Bannon Called Trump Mobbed-Up Before Crowning Him Messiah (VIDEO)

Steve Bannon at the 2017 Conservative Political Action Conference (image courtesy Gage Skidmore, available under a Creative Commons BY-SA license)
Steve Bannon at the 2017 Conservative Political Action Conference (image courtesy Gage Skidmore, available under a Creative Commons BY-SA license)

Steve Bannon spent the better part of this past weekend in an odd position. For almost a year and a half, he was able to make Republicans grovel before him rather than face the wrath of Breitbart. But that was before Breitbart’s main sugar mama, Rebekah Mercer, publicly cut ties with him over his less-than-flattering remarks about Donald Trump’s family and close advisers in Michael Wolff’s new book, “Fire and Fury.” Reportedly, Mercer was angling to have Bannon dumped as Breitbart’s chairman.

By Sunday, facing a torrent of criticism from both his own base and other conservative megadonors, Bannon was forced to abase himself before Trump, pledging “unwavering” support from Trump and his agenda. But there was a time when the Bannon-Mercer axis’ support for Trump wasn’t exactly “unwavering.” Back in 2015, a right-wing think tank helmed by Bannon and funded by the Mercers shopped opposition research alleging that Trump was in bed with the mob.

Media reports have floated around about Trump’s mob ties as early as the 1980s. Granted, it was next to impossible for a New York real estate mogul to avoid dealing with the Mafia in the 1980s; at one point, the Five Families had a near-monopoly on major construction contracts in the city. And of course, the casino business in the 1980s had the mob’s fingerprints all over it.

In 2015, the Government Accountability Institute, a conservative think tank, compiled an oppo dossier detailing Trump’s links to organized crime. Who was the GAI’s chairman at the time? Steve Bannon. He’d co-founded the GAI in 2012, and helmed both it and Breitbart until leaving to join the Trump campaign in August 2016. The Mercers were the GAI’s main funders, and were supporting Ted Cruz at the time the dossier was compiled. Rebekah Mercer took over as GAI’s chairwoman after Bannon left.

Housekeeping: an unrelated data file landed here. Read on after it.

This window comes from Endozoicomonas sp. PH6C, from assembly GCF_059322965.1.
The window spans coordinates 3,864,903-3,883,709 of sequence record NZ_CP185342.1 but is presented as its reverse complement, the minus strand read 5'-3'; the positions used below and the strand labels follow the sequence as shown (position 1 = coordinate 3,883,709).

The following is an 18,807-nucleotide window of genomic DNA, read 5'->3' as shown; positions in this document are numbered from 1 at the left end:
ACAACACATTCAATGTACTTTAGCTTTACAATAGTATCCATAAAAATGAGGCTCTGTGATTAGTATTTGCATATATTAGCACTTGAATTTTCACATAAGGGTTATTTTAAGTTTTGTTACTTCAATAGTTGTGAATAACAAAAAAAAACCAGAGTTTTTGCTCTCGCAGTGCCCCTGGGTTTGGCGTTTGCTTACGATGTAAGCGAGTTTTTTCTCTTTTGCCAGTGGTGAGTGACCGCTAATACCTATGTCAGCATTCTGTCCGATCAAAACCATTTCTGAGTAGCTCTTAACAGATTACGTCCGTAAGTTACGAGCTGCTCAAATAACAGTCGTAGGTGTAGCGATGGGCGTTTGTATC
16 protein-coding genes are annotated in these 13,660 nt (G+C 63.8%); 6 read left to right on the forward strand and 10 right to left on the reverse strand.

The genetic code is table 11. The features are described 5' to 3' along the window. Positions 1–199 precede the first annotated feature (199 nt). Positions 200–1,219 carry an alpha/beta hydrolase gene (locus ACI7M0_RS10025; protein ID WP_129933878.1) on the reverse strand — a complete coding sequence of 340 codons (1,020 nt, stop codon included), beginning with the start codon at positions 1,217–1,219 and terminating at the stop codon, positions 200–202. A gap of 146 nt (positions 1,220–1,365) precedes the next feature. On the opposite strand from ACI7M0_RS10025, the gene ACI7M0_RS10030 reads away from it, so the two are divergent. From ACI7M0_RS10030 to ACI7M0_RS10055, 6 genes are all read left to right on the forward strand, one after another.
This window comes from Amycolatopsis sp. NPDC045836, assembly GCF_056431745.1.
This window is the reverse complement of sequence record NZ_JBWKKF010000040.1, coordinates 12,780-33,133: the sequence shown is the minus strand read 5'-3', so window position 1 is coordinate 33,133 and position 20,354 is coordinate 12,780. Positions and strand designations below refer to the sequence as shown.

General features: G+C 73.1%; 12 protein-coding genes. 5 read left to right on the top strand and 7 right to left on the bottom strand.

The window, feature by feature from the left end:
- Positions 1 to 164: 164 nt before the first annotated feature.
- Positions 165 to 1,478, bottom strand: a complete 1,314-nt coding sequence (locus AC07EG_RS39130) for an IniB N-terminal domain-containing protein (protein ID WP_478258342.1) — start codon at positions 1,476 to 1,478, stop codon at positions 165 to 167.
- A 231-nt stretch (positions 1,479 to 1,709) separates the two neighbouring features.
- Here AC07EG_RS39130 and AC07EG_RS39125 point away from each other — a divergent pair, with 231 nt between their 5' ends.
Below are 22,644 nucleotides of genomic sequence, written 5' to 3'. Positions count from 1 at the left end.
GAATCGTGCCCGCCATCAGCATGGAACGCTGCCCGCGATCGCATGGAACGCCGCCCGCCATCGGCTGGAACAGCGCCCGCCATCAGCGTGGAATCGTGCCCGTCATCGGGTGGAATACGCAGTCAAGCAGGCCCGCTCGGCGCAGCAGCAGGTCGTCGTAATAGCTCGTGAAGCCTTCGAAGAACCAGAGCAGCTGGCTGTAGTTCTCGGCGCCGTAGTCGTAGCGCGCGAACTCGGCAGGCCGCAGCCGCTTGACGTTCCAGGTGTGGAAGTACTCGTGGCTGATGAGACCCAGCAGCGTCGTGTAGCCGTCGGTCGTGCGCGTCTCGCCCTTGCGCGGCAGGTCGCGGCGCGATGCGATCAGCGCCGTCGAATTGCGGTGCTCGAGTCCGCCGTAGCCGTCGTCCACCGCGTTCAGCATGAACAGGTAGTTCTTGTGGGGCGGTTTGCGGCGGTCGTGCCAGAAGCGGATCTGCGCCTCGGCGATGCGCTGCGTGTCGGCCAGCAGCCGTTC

For some time, the GAI and Breitbart have had a particularly close relationship–so close, in fact, that in many cases, Breitbart articles have been little more than GAI press releases. Indeed, the close ties between Breitbart and the GAI were a major reason that Breitbart has been unable to get full press credentials to cover Congress; the Senate Press Gallery has been concerned about the potential conflicts of interest.

The New York Times first reported on this document on Friday, and CNN’s Evan Perez obtained a copy from a Republican source over the weekend. Watch Perez talk about that document here.

Perez told CNN’s Brooke Baldwin that much of the research in the dossier has been “seen in other places,” and included a number of news accounts from past years. He noted that it was rather striking that just a year before Bannon became operating head of the Trump campaign, and later went on to his brief tenure as the head of the White House political operation, he was actively working to cut the ground out from under Trump’s feet.

According to a Republican source familiar with the GAI’s past work, Bannon and the Mercer family were not involved in the “day-to-day machinations” of the research into the GAI dossier on Trump. However, they were well aware of efforts to blast it out to the media, as well as those donating to Trump’s rivals.

The man behind the GAI dossier on Trump was Peter Schweitzer–whom we already know as the author of the scurrilous anti-Hillary Clinton tome “Clinton Cash.” Schweitzer told CNN that the GAI delves into figures from all political parties, “and our basic premise is ‘follow the money.'”

Still, it’s very telling that less than a year before Bannon anointed Trump as the torchbearer for his nationalist vision, his own think tank was actively peddling information that was intended to head off the Trump train.

(featured image courtesy Gage Skidmore, available under a Creative Commons BY-SA license)